I was brought up in a strictly Presbyterian family where we all went for Sunday service with the exception of my grandfather; i will tell you about him someday! Later on when i started living with my mum in the big city we started attending Baptist church, i guess in an urban setting the conservative ways of the Presbyterian Church were not in sync with what urban folk believed in.
Urban folk wanted a church where they could listen to the sermon in English and mingle with others of their ilk; learned folk. Where they could arrange for barbeques on weekends, talk about share prices and where prime land was available. They felt the conservativeness of the older churches was a tad too restricting. I mean, no modern chic would see herself donning a long dress with a blue head scarf labelled ‘women’s Guild’ on it. They were more at peace going to Church in shorter dresses and trousers and designer clothes. To them, God only looked at their souls, not their outer appearance.
You could have looked like something else on the outside but a saint on the inside; quite a valid dimension of reasoning depending on where you are sitting or standing. Well, i knew that what you portrayed on the outside was a manifestation and product of the inner being! Life had taught me that much.
I think the pastor looked at their physical but pretended to care about their souls. If at all he cared for their souls he would have been kind enough to suggest more respectable attire in a house of worship!
Conservative Christian ideology required women to be well dressed in a house of worship. For the many years i knew my grandma, her head was always covered and i think that’s quite appropriate.
We never missed Sunday school when we were young and that inculcated a firm belief in God. It was quite in order to be born again and be proactive in youth ministries and my mum, in spite of not being born again took me to lots of Christian camps. It was in one of these camps that i experienced the being born again thing.
I guess i was around thirteen or fourteen when i attended the camp. The theme was to guide youth to becoming fishers of men, just like Jesus had instructed his disciples. The camp took just about a week, we intermingled, boys and girls, played games, had devotion time, breakfast together blah blah blah. The only thing we did not do together was sleep in the same quarters.
So on the last night of the camp we all sat around a huge bonfire sharing our experiences at the camp. I remember most said they ‘found’ Jesus while there as a result of which they got born again. It was quite emotional, the testimonies and as the others shared their joy of finding Christ i was struggling internally trying to evaluate whether i had also found Christ, albeit unknowingly.
To say the truth, i wasn’t sure i had found him but since most of the teens seemed to have experienced it, i also did. Partly due to the fear of being stereotyped as the pagan in the group who denies Christ and also the fact that Jemimah had also found Christ.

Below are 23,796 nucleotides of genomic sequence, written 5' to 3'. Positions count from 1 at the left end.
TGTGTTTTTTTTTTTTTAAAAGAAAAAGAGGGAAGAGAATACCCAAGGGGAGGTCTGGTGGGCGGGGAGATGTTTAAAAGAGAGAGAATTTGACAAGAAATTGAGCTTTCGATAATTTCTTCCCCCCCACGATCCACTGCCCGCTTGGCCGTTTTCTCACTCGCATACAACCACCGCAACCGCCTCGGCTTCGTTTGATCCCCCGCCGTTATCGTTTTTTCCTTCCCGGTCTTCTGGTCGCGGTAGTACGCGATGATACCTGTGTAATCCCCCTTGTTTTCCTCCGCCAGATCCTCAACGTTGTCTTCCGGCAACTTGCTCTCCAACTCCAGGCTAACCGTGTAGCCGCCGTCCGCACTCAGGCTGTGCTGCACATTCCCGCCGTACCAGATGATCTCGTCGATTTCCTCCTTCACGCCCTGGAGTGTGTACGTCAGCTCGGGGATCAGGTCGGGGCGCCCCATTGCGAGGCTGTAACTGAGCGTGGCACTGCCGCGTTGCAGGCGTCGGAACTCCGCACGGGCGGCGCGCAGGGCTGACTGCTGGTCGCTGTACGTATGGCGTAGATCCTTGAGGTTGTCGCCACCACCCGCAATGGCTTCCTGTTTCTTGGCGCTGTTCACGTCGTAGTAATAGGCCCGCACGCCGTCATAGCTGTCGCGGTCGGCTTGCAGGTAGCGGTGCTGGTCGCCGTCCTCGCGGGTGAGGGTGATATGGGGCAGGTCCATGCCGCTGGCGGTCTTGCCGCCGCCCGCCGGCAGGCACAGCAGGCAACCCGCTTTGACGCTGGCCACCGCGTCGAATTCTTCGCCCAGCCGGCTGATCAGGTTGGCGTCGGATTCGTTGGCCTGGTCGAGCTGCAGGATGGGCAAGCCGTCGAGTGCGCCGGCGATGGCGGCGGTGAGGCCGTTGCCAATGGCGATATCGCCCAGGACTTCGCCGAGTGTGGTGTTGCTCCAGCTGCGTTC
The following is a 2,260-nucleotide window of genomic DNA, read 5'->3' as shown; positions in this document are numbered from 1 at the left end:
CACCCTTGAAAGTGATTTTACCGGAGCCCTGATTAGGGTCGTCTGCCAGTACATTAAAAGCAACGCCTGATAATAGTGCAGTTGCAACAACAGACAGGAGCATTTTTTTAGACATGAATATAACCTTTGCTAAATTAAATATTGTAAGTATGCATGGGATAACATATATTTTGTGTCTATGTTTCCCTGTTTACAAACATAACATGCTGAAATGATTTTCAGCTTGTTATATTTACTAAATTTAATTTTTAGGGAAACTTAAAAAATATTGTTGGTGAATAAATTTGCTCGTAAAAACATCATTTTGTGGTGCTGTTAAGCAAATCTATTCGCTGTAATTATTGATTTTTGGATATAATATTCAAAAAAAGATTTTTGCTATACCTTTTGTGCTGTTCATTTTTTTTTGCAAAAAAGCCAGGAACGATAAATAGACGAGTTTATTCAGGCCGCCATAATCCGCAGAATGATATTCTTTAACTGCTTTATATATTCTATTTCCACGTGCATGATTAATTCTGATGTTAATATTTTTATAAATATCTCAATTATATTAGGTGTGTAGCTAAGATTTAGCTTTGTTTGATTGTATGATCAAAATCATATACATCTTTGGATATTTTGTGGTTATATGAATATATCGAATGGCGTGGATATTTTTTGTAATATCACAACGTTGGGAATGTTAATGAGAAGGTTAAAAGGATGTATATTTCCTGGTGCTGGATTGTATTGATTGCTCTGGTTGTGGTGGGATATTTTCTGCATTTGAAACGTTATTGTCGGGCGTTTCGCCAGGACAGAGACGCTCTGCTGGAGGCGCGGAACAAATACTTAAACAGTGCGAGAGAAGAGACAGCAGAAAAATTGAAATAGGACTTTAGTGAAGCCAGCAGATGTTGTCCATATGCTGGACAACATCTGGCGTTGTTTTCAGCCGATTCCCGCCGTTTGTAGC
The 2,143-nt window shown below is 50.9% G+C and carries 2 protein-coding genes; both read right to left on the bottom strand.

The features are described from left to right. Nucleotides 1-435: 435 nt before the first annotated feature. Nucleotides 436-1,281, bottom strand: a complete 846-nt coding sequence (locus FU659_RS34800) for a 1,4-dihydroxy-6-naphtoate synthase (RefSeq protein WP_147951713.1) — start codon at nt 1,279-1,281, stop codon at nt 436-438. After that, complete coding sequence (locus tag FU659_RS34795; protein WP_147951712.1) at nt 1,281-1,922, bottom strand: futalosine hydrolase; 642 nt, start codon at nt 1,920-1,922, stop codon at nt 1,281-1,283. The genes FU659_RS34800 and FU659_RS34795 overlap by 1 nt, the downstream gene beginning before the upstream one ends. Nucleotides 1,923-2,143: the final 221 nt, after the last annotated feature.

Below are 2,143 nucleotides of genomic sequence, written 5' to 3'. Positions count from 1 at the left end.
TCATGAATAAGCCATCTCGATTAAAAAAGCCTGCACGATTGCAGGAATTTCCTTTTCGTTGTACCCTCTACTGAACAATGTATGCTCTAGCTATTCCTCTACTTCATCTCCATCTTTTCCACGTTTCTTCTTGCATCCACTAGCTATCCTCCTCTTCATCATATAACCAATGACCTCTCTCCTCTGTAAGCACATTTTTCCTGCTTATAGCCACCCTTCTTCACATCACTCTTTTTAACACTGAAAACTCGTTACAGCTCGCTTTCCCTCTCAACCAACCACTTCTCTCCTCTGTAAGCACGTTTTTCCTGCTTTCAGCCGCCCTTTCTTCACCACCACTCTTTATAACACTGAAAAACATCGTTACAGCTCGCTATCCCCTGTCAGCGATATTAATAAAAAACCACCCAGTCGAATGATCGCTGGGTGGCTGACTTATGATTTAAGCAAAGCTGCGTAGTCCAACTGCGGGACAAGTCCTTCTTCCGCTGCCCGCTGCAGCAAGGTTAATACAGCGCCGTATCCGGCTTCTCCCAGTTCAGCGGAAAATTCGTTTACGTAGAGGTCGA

I had grown very fond of her, a bubbly, chubby, good hearted chic i had interacted with during our regular group games. I remember there was a day we just sat in the field, talking about everything and nothing, and then we headed back to the dining hall hand in hand. I felt we had a future together……:) She sat on the same log with me during the testimonies, a huge bonfire in the middle and apparently she had also found Christ; much to my amazement.
Automatically, there and then i also found him.
Way back then i had never interacted with any Muslim. I knew of Islam as a religion mentioned with a cursory glance during CRE lessons. In History, they taught us about the Arab slave traders who also contributed to the spread of Islam and the emergence of the Swahili dialect.
While in primary school i had a classmate called Suleiman, we all called him mswahili coz he was Muslim. He was not only different from us due to his very dark complexion but also coz he cleaned himself with water after doing his business in the loo; all and sundry used tissue paper or leaves (in cases where the urge to relieve oneself happened while near a bush!).
He also ate with his hands while all other students were taught to eat with spoons and on weekends he went to some funny class called madrasa to read Quran. We all knew he hated pigs and most kids loved teasing him about it much to his chagrin.
And in our own neighbourhood we had a Muslim family who we also termed as waswahili; not because they were from coast but largely coz they were Muslims. The older man from this family owned a huge plantation of orange trees; village rumour had it that nobody ever stole from it coz there was a time a thief was found stuck on one of the trees he was plucking oranges from.
I always kept a safe distance from his plantation and his black cat too coz people said it was a jinn that talked!
To all, Muslims were a bunch of ridiculous people who worshipped Satan and had cats that were jinn and could transform into cows, goats or even people. They even said that one of the younger kids was a transformed cat!
I remember hearing a story about another Muslim family in our village who were burnt alive in their house just because the locals conceded that they reared jinns.
That was what i knew about Islam, all based on clichés and an unfair perspective of the way of life that i have to embrace as the best thing in my life.
And upto date, almost six years since i reverted, all i have seen is a lot of stereotyping and a poor perception to what Islam represents. Muslims are being wrongly castigated based on the actions of a few, blamed for almost everything bad that happens in the universe…..i would not be surprised if we got blamed for global warming as well!!
But again, on one side it’s not an overly bad thing, i mean, nobody ever kicks a dead dog!